Here the person worshiped with water is actually God Himself, an incarnation of the Supreme Lord. Sita is His eternal consort. Thus Sita’s friends are not ordinary souls, though they played well-wishers to a princess on earth. After offering water, they escorted Rama to the mandapa, the tent-like structure to house the various rituals of the wedding ceremony. The friends sang songs with full bliss, or ananda. This means that they were into the wedding. They sang happily because they were themselves happy. They knew that Sita was getting the best husband. Since they were real well-wishers, they were thrilled over her good fortune. They took her marriage to be like theirs, for that is how dear she was to them.
Your friends also give an indication of the kind of person you are. Rama and His family could thus tell that Sita was pretty special. Janaki, which means the daughter of King Janaka, had friends who were very respectful towards Rama. She had friends who were in favor of the wedding taking place. Since Rama is full of good qualities, this meant that Janaki’s friends were very wise. Not clouded by the ignorance of the material world, which causes one to lament over another’s gain and rejoice at their loss, they could see Rama properly. They could recognize His divine features. Though He did not speak much, they knew that He could protect their beloved Janaki. Though He was not brash, they knew that He would not be shy in defending her honor.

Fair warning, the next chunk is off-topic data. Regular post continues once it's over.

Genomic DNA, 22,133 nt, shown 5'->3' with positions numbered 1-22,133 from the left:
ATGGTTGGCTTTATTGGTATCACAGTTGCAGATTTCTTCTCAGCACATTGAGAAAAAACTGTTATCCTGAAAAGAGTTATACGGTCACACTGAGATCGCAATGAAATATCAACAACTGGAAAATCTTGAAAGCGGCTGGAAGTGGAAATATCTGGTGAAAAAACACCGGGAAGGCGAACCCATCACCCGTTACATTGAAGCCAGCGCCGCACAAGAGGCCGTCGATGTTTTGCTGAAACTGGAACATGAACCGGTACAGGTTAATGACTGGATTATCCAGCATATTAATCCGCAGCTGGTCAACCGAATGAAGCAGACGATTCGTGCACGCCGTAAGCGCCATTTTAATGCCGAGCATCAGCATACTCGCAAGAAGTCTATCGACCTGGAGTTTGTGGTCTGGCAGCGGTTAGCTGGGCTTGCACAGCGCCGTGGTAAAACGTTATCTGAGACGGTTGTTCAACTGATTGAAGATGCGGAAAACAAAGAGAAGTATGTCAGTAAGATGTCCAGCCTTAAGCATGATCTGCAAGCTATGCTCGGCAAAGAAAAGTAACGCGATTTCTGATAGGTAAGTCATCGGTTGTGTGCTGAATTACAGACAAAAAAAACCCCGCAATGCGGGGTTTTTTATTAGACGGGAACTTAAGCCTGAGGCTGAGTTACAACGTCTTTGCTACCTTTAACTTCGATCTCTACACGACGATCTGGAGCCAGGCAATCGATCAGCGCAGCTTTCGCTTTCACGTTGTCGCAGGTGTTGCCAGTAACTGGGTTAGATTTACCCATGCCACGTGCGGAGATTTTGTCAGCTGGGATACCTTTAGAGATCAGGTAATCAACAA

They also knew that by serving Him, Janaki would meet the best end in life. The partnership of their marriage would be beneficial to both. Rama would get a beautiful queen who would support Him in His exercise of religious duties. Years later He would practically say as much. In thanking Sita one time for her good counsel offered with affection, Rama made sure to describe her as a sadharma-charini, which means a chaste wife who helps the husband in his adherence to dharma, or religiosity.
“My dear beautiful wife, what you have said is befitting the occasion and also indicative of the greatness of your family heritage. You are dearer to Me than My life, for you are My companion in the performance of religious duties.” (Lord Rama speaking to Sita Devi, Valmiki Ramayana, Aranya Kand, 10.21)
A marriage is meant to be in dharma and not kama. A marriage in kama is equivalent to a standard amorous relationship, which even the animals engage in. Dharma is unique to the human species, and its range of applicability is full. Dharma is the source of marriage, and not the other way around. Sita and Rama were always mindful of dharma, though as the goddess of fortune and God Himself they had no need to be. The sakhis were mindful of dharma as well, and they accepted the duty of welcoming Rama with great enthusiasm, making Janaki’s wedding even more memorable.
If friend marrying person wrong,
Not happily to sing wedding song.
Misgivings in Sita’s friends none,
Knew that Shri Rama was the one.
Support to Rama she would extend,
To Him efforts in dharma to lend.
By His enchanting beauty they were moved,
In happiness marriage to Him they approved.
Categories: janaki mangala